5 Replies Latest reply on Jul 16, 2014 1:32 AM by cc_merchant

    How to tell which disk sizes to get for RAID setup

    bert nordstrom Level 1

      Hello,

       

      I am a beginner when it comes to PC builds but am still trying to learn.

       

      I can't afford to not have reliable backups so I'd like to get into a RAID setup and from what I've read it will either be a RAID 3 or RAID 5.

       

      If I want a strong system, it seems like I should be going for seven disks, plus the C drive (according to Harm's Generic Guideline for Disk Setup article: Generic Guideline for Disk Setup)

       

      Other than the C drive, do I get the same size and brand disks across the board? If not, how do you know which size to get? What specific brands offer great value in 2014?

       

      At the moment I have 240gb C drive and 2x1TB WD Caviar Black drives (media and projects on one, previews, media cache and exports on the other). I also have a 2TB WD Green Disk as a backup.

       

      I have checked out many of the threads and am still getting my head around RAID configurations.

       

      Thank you for helping,

       

      Robert

        • 1. Re: How to tell which disk sizes to get for RAID setup
          cc_merchant Level 4

          For larger parity raids, enterprise drives are best. HGST Ultrastar, Seagate Constellation or WD RE.

           

          As to size, that depends on your storage needs. Provided the controller has the necessary ports, you can always expand the array by adding extra disks, getting more speed and more space.

           

          Also have a look at Tweakers Page and subsequent articles, where Harm has added and expanded on previous articles.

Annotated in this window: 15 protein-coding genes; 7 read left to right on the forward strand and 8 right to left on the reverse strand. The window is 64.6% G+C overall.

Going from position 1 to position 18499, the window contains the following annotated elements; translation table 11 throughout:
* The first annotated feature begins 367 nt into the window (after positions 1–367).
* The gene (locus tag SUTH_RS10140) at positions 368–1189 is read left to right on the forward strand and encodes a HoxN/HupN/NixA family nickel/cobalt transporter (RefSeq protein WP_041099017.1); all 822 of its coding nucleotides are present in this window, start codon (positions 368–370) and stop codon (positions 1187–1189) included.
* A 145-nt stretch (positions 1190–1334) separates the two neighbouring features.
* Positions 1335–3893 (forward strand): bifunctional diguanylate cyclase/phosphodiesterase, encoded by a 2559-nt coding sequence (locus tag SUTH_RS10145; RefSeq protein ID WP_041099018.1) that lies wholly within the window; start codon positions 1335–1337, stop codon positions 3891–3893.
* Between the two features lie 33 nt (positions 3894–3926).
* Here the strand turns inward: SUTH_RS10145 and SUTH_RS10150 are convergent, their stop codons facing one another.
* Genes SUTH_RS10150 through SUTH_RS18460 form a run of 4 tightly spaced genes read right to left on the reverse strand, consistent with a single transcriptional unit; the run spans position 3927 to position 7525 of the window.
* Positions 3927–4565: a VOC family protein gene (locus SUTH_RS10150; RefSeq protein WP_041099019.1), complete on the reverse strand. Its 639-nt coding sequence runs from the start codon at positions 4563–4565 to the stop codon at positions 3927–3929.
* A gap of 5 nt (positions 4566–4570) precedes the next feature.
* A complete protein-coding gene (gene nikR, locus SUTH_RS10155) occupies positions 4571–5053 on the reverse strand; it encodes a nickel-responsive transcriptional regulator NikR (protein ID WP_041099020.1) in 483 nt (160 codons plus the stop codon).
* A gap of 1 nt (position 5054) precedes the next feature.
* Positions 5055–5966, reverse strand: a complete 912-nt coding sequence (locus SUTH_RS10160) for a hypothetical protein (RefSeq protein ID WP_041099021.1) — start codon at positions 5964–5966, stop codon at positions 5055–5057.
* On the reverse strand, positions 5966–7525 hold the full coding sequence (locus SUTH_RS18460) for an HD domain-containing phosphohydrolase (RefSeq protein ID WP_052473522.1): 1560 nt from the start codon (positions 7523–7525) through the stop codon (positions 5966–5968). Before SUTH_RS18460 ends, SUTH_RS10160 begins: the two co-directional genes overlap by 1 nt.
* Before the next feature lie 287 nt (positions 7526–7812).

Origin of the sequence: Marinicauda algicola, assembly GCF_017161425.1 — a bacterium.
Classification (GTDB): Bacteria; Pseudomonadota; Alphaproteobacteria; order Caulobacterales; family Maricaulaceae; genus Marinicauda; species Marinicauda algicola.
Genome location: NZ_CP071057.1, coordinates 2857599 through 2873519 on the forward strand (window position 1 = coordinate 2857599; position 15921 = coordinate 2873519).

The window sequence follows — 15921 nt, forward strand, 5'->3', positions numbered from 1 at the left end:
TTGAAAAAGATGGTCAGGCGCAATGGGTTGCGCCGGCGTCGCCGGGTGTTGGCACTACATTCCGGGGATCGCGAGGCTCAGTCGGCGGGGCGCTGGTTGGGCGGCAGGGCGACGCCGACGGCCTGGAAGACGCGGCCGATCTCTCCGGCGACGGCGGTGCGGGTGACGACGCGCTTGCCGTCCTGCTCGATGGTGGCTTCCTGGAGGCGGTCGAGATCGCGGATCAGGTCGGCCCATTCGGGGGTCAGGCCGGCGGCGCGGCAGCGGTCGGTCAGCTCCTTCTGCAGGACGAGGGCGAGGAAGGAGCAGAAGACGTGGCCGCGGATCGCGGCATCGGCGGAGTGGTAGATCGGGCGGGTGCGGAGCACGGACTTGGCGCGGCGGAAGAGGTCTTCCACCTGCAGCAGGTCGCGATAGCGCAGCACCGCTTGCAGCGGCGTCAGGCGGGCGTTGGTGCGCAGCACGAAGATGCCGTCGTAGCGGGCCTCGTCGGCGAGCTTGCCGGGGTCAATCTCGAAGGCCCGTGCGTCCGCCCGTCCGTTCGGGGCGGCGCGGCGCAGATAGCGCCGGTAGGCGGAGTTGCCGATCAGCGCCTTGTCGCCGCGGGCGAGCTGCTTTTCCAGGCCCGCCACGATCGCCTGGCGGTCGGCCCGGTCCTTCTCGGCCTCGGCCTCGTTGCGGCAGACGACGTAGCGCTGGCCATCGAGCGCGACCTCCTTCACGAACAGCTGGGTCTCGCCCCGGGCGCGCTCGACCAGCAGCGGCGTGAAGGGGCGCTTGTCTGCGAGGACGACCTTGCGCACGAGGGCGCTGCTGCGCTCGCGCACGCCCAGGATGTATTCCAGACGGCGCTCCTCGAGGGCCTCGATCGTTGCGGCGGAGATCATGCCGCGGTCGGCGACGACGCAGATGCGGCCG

• 2. Re: How to tell which disk sizes to get for RAID setup
            Richard M Knight Adobe Community Professional & MVP

            I have eight 2tb WD RE drives in a raid 5 with one of them a hot spare. This I use for my day to day video needs. For backup I have a Drobo with eight 3tb WD RED drives, this is configured with two hot spares. The Drobo is not fast enough for online video work. At the end of each project I also backup to a removable HDD. The project files I 'save a copy' to the cloud and a copy of the camcorder files also go to a removable hdd. This may all seem over cautious but I had a near miss once when my motherboard raid setup failed.

            • 3. Re: How to tell which disk sizes to get for RAID setup
              bert nordstrom Level 1

              @cc_merchant and Richard - thank you for your responses.

               

              So can I start with 5x2TB WD RE disks (for media cache/previews/projects/media/exports) and set them up in a RAID or would I need even more disks?

               

              Thanks,

               

              Robert

              • 4. Re: How to tell which disk sizes to get for RAID setup
                Richard M Knight Adobe Community Professional & MVP

                I would use as many discs as you can afford, it is quite a hassle to add extra discs later. Most or my RE discs were bought off eBay some from here in the UK and some from the US. When I came to register them with WD I found there is a limit to the number of discs that they would register if bought outside your home country.

                • 5. Re: How to tell which disk sizes to get for RAID setup
                  cc_merchant Level 4

                  If you start with 5 x 2TB disks in raid 3 or 5, you will have a net space of (5 - 1) x 2TB = 8TB.

                  When you later add a 6-th or 7-th disk, by expanding the array, you will increase storage by 2 TB for each added disk.

                  At the same time you will increase the transfer speed of the array.

                   

                  Expanding an array is not difficult, just time consuming, especially for a raid5, because all the data need to be rewritten to all the disks, but also the parity needs to be recalculated and written to all member disks because of the distributed parity in raid5. Raid3 has the advantage of writing parity only to a single dedicated disk.

                   

                  I suggest you only use identical disks in the array. If you now buy 5 identical ones and at a later date decide to add more disks, make sure the new disks are identical to the ones you now use.